Efforts to duplicate London's much maligned congestion charge system in New York earlier this year failed dismally, and now a similar move in California's more progressive city of San Francisco is being met with similar disdain from residents.

Currently, San Francisco city officials are considering whether or not to charge a $3 fee to enter and leave downtown San Francisco in an effort to reduce congestion and pollution in the area. Understandably, many residents of San Francisco are getting rubbed the wrong way with talk of adding more fees and inconveniences to their lives, and the timing for such a charge couldn't be worse as America sits in an economic slump.

Jose Luis Moscovich, executive director of the San Francisco Country Transportation Authority (SFCTA), has long been a proponent of implementing congestion charges in the city, as has San Francisco Mayor, Gavin Newson. While the SFCTA completes its feasibility study for the project, Newson has already declared his support for the plan, claiming that "a sensible congestion-pricing plan is the single greatest step we can take to protect our environment and improve our quality of life," during an interview with The Detroit News.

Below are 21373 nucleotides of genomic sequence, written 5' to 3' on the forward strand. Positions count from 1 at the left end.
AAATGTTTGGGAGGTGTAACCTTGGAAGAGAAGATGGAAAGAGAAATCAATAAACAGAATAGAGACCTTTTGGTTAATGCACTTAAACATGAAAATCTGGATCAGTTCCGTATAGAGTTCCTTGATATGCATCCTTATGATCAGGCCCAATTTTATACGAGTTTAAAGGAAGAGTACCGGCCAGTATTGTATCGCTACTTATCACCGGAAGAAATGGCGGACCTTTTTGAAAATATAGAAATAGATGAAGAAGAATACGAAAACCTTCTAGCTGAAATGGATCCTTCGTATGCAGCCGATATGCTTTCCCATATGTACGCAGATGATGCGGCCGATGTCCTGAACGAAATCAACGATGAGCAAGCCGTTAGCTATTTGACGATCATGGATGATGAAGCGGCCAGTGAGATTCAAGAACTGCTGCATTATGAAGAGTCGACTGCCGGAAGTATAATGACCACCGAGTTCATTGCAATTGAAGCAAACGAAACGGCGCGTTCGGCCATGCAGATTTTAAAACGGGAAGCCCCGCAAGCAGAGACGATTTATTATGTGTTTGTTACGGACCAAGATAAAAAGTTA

Important details are still being worked out, such as where the congestion charge will be applied from. Some reports suggest that the charge could be levied at the major entry points for the city, such as the Golden Gate Bridge, or in the more congested areas of downtown and the Civic Center.